Arithmetic Sense Predicts Children’s Mathematical Achievement Better Than Arithmetic Fluency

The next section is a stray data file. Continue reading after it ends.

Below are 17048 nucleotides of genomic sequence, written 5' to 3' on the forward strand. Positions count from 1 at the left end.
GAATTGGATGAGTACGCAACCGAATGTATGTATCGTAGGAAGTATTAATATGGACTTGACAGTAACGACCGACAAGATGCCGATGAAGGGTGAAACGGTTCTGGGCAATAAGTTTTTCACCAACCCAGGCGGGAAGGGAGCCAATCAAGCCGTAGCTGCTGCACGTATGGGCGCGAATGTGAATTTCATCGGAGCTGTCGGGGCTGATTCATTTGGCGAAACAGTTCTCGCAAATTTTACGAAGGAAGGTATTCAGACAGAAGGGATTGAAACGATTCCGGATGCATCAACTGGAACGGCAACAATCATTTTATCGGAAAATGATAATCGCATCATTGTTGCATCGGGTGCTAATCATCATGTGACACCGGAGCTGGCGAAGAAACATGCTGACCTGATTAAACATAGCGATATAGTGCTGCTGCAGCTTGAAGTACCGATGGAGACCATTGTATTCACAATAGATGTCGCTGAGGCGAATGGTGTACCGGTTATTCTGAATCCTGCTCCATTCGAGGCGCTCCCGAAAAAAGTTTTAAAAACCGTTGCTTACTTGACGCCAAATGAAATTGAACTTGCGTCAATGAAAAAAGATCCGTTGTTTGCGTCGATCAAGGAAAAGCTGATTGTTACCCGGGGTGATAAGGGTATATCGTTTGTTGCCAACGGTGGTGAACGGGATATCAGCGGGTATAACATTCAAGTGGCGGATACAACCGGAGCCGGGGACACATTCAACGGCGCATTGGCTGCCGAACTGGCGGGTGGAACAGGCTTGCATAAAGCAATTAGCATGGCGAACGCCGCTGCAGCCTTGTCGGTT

AbstractResearch on arithmetic competence has emphasized the importance of arithmetic fluency – the use of efficient direct strategies when solving simple, conventional problems. Comparatively little attention has been focused on arithmetic sense, which we define as the adaptive use of direct and indirect strategies when solving complex, novel problems. The current study evaluates the new construct of arithmetic sense and investigates its predictive relationship to mathematical achievement. 302 students in 6th grade completed a battery of tests of their cognitive and numerical abilities, arithmetic fluency, arithmetic sense, mathematics achievement, and pre-algebra skills. The central finding is that arithmetic sense is the best single predictor of mathematical achievement. In particular, it is better than arithmetic fluency. These findings open a new pathway for improving school-aged students’ algebraic thinking and mathematical achievement.


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